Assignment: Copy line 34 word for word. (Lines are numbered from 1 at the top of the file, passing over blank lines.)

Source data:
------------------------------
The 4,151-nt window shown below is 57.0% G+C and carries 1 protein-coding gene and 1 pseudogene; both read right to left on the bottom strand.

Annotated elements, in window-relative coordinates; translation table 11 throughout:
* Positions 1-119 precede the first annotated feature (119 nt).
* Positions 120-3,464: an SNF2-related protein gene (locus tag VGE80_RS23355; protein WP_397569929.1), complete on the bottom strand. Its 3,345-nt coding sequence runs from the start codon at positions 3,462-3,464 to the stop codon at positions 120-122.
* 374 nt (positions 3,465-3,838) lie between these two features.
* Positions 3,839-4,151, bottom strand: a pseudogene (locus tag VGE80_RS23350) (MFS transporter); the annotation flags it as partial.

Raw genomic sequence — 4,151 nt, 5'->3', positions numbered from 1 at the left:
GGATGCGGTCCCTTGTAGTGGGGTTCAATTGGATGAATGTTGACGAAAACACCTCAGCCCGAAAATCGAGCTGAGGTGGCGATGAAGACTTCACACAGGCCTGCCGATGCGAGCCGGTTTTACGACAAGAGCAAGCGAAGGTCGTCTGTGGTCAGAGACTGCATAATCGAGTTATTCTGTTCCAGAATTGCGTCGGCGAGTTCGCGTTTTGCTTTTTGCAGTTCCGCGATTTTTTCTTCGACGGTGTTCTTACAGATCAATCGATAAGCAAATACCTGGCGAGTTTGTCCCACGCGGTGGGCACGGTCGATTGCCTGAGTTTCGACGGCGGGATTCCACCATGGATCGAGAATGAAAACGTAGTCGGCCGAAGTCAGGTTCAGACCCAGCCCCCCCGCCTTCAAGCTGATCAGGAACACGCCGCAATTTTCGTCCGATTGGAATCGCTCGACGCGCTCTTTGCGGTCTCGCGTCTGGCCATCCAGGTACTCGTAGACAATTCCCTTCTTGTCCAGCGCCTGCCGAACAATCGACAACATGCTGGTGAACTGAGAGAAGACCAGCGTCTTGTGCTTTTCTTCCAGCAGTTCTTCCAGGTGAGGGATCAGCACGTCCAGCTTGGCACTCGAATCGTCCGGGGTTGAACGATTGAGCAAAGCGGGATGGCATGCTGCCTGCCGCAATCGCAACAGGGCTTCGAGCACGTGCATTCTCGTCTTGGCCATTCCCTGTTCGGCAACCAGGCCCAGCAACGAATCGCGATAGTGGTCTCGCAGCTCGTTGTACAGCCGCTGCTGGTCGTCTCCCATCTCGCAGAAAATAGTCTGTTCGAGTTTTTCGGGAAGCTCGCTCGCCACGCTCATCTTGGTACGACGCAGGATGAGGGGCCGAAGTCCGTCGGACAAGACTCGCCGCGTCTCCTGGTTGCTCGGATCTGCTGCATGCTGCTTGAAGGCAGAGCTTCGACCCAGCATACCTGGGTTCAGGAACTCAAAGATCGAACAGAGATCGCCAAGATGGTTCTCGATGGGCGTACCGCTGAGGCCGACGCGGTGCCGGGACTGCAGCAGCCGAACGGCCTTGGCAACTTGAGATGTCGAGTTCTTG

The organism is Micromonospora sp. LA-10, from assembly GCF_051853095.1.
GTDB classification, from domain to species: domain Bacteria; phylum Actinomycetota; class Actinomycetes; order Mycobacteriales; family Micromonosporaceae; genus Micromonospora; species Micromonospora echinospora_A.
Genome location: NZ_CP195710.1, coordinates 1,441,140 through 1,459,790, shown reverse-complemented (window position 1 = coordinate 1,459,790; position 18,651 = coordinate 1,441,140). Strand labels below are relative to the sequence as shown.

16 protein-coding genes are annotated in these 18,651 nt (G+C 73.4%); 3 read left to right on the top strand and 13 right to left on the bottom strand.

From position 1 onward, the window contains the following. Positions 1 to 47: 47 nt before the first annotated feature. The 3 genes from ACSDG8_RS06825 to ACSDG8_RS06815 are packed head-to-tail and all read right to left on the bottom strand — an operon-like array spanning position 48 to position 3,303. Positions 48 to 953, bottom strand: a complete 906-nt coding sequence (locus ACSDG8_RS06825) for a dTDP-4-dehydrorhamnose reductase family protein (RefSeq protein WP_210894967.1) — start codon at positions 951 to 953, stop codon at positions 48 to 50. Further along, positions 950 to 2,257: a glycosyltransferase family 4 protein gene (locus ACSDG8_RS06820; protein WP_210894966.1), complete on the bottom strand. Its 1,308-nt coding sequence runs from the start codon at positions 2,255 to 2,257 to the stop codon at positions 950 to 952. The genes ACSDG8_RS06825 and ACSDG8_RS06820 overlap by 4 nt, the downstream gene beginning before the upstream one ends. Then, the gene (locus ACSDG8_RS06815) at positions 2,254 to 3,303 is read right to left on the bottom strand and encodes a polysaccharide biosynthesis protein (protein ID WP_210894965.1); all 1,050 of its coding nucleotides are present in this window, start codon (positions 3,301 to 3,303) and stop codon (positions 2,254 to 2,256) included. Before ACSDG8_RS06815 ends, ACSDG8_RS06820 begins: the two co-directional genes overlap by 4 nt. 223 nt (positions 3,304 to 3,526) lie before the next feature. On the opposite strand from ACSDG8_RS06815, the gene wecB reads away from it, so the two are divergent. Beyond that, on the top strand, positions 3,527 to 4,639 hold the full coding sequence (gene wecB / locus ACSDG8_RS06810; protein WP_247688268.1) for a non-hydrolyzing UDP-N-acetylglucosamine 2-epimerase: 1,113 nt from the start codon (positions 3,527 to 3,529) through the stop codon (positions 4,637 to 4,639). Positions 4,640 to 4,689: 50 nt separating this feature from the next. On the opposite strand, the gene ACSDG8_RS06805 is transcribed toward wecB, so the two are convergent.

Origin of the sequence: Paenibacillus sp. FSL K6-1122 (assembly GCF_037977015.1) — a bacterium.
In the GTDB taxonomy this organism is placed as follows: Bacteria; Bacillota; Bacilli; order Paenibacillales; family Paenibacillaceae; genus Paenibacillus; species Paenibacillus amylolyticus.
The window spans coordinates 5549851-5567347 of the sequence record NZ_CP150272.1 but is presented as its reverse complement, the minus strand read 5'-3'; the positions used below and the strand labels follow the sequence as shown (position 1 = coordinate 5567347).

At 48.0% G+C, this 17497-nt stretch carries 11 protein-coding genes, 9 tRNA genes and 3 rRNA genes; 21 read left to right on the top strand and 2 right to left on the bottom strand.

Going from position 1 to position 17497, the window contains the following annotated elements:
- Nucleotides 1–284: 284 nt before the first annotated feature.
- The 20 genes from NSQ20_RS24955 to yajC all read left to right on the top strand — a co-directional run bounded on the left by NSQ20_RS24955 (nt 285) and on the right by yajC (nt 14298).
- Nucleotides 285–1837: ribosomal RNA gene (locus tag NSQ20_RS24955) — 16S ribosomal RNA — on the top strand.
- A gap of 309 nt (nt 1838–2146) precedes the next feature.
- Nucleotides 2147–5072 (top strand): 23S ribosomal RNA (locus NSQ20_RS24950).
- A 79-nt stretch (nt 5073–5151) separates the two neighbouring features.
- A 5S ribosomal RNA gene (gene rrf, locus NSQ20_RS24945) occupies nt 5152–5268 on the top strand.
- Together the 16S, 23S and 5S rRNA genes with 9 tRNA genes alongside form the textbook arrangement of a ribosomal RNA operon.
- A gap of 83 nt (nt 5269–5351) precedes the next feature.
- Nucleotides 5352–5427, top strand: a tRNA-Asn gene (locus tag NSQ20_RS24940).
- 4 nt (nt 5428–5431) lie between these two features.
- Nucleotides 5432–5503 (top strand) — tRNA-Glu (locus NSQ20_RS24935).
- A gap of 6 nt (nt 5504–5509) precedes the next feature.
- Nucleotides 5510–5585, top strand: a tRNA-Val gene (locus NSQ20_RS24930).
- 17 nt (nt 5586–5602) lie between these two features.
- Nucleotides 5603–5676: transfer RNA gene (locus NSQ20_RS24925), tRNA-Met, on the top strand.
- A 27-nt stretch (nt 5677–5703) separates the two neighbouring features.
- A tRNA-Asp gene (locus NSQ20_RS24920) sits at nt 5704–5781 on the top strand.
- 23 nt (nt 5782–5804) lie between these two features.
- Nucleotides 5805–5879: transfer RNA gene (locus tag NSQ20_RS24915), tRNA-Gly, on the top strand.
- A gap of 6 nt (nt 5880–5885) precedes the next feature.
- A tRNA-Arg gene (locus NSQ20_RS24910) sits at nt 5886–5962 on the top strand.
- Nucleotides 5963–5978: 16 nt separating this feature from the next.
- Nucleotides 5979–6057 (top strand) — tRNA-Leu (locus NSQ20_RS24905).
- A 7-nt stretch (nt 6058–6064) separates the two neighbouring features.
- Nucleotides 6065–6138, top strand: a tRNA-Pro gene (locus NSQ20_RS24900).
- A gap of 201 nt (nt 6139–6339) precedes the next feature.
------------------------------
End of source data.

- Nucleotides 5603–5676: transfer RNA gene (locus NSQ20_RS24925), tRNA-Met, on the top strand.